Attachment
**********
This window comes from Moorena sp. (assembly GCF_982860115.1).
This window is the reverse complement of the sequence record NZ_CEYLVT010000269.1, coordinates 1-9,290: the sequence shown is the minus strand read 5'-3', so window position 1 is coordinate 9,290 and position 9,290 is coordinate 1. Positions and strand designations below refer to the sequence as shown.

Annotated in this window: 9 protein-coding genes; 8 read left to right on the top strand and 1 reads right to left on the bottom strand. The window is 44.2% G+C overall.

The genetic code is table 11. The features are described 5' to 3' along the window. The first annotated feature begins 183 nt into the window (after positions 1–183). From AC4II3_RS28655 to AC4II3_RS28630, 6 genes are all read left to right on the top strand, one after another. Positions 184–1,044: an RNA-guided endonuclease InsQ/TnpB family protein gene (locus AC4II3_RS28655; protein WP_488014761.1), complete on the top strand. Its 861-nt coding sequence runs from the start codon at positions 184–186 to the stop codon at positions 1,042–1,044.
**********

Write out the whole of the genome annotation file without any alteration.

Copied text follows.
This window comes from Moorena sp. (assembly GCF_982860115.1).
This window is the reverse complement of the sequence record NZ_CEYLVT010000269.1, coordinates 1-9,290: the sequence shown is the minus strand read 5'-3', so window position 1 is coordinate 9,290 and position 9,290 is coordinate 1. Positions and strand designations below refer to the sequence as shown.

Annotated in this window: 9 protein-coding genes; 8 read left to right on the top strand and 1 reads right to left on the bottom strand. The window is 44.2% G+C overall.

The genetic code is table 11. The features are described 5' to 3' along the window. The first annotated feature begins 183 nt into the window (after positions 1–183). From AC4II3_RS28655 to AC4II3_RS28630, 6 genes are all read left to right on the top strand, one after another. Positions 184–1,044: an RNA-guided endonuclease InsQ/TnpB family protein gene (locus AC4II3_RS28655; protein WP_488014761.1), complete on the top strand. Its 861-nt coding sequence runs from the start codon at positions 184–186 to the stop codon at positions 1,042–1,044.